Further Review

Steve Hummer is a sports writer and blogger for the Atlanta Journal-Constitution

Time to panic as Atlanta Super Bowl faces halftime celebrity shortage

The Super Bowl halftime has given us teasing glimpses of Prince and Beyonce and Springsteen. With such talent on hand, why, oh, why do they have to even play a second half of football? Certainly, that is a question the Falcons have asked themselves more than once.

Less than six weeks out from the Atlanta Super Bowl, this now-epic intermission is reportedly on the ropes. A story in Variety has labeled this halftime show “Music’s Least Wanted Gig,” because everything, even something more essentially frivolous than a football game - a football game’s bathroom break - must be politicized.

To quote from the Variety report: “Who would have thought that the Super Bowl halftime show, an American institution watched by more than 100 million people, would become the least wanted gig in music? But thanks to the ongoing controversy concerning the NFL’s stance on a player’s right to protest, brought to the forefront by football’s top conscientious objector Colin Kaepernick, Maroon 5 learning the precarious stance that the performance represents.”

While no performer has yet been officially announced for halftime at Mercedes-Benz on Feb. 3 – it’s getting rather late, don’t you think – Maroon 5 is believed to be a headliner. But the band has found that no one wants to join it on stage, having been turned down by at least half-dozen top acts, according to Variety.

The entertainment community has joined arms, taken a knee and vowed not to perform for the evil NFL in support of Kaepernick and his rights to be employed even if no team wants to employ him. The nation’s leading sports league and its grandest sports event have become as toxic to the beautiful and the talented as red meat and carbon.  

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Rihanna supposedly has passed on Atlanta. And she has appeared in the United Arab Emirates, whose human-rights record apparently is cleaner than that of today’s NFL.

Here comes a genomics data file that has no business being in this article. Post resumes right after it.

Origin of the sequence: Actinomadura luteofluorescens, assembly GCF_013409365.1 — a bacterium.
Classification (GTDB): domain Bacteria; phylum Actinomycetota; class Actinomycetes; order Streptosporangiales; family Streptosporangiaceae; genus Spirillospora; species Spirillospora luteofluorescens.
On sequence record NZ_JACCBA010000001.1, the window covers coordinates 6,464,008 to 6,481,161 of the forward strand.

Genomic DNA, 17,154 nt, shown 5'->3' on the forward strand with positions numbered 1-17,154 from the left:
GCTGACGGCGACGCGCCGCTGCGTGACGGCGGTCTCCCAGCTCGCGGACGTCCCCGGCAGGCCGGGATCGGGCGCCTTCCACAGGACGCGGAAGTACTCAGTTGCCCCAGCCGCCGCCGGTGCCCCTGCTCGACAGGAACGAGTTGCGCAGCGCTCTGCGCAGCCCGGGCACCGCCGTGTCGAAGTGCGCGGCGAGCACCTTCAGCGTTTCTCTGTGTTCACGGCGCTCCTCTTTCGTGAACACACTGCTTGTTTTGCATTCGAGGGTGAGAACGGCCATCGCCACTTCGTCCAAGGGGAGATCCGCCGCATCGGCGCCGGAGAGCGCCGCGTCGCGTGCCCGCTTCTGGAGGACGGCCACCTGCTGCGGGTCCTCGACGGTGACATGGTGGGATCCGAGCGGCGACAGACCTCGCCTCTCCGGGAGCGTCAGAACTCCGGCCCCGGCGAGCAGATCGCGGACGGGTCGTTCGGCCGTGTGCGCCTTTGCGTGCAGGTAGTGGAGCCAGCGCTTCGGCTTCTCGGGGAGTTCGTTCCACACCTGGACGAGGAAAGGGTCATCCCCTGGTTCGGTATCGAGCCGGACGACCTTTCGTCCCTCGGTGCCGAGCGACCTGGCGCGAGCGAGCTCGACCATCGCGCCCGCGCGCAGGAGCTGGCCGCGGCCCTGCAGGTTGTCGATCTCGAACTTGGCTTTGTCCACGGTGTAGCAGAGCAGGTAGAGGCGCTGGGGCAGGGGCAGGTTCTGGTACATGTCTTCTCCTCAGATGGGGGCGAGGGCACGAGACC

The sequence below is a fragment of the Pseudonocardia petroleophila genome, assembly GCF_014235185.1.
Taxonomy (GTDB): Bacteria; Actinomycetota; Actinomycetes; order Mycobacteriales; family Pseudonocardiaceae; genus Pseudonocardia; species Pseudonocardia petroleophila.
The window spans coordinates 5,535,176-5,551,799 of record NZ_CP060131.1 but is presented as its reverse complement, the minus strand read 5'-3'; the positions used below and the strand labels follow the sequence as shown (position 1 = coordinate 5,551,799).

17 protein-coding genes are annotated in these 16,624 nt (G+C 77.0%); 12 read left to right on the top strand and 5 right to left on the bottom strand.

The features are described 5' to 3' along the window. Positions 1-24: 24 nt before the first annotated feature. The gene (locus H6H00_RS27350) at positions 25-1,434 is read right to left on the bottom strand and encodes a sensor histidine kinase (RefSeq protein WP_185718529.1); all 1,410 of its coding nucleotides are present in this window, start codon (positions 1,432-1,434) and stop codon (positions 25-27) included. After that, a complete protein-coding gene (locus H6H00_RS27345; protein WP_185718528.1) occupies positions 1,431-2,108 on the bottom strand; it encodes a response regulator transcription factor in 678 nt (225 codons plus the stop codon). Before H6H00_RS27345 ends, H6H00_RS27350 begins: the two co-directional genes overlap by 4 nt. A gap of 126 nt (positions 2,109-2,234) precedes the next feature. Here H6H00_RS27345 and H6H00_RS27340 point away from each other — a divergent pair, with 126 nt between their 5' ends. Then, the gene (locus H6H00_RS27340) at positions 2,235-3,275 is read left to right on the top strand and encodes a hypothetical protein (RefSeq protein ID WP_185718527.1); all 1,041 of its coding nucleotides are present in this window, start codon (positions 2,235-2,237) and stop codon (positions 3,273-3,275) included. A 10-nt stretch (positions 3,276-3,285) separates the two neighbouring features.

Comedian Amy Schumer has taken to social media to implore Adam Levine and the rest of Maroon 5 to skip this halftime, too. She has vowed to appear in no commercial that would air during the game – and who could forget her 2016 Bud Light ad, considered the “Citizen Kane” of 30-second beer spots? We will all be left a little poorer by her absence.   

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Friday thought. I wonder why more white players aren’t kneeling. Once you witness the truly deep inequality and endless racism people of color face in our country, not to mention the police brutality and murders. Why not kneel next to your brothers? Otherwise how are you not complicit? I think it would be cool if @maroon5 backed out of super bowl like @badgalriri Did. I personally told my reps I wouldn’t do a Super Bowl commercial this year. I know it must sound like a privilege ass sacrifice but it’s all i got. Hitting the nfl with the advertisers is the only way to really hurt them. I know opposing the nfl is like opposing the nra. Very tough, but don’t you want to be proud of how you’re living? Stand up for your brothers and sisters of color. And the hottest thing a guy can do is get down on one knee. Not to propose but to reject the treatment of his teammates by this country. Anyone who says its disrespectful to our military please read up on the fact that a lot of veterans are proud of what @kaepernick7 is doing and fully support him. What are your thoughts?

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If this situation can’t be resolved, what choice is there but to cancel the game?

What’s the point of playing a Super Bowl, if there is no decent halftime? Why that would be like trying to enjoy a fine meal without the soup course.

OK, honestly, there are a couple other choices.

First, you can never go wrong with a Frisbee-catching dog at halftime. They can all be replaced by one spunky Jack Russell terrier and an owner with a decent arm.

A good college band, or even a couple guys wearing rocket packs (that was part of halftime for Super Bowl I) are never bad fallbacks.   

Or, secondly, the viewing public can make its own bold statement this Super Bowl, and finally rise up as one and go to the can and grab another beer, as was always the intended purpose of halftime.  

 

 

 

About the Author

Steve Hummer writes sports features for The Atlanta Journal-Constitution. He covers a wide range of sports and topics.

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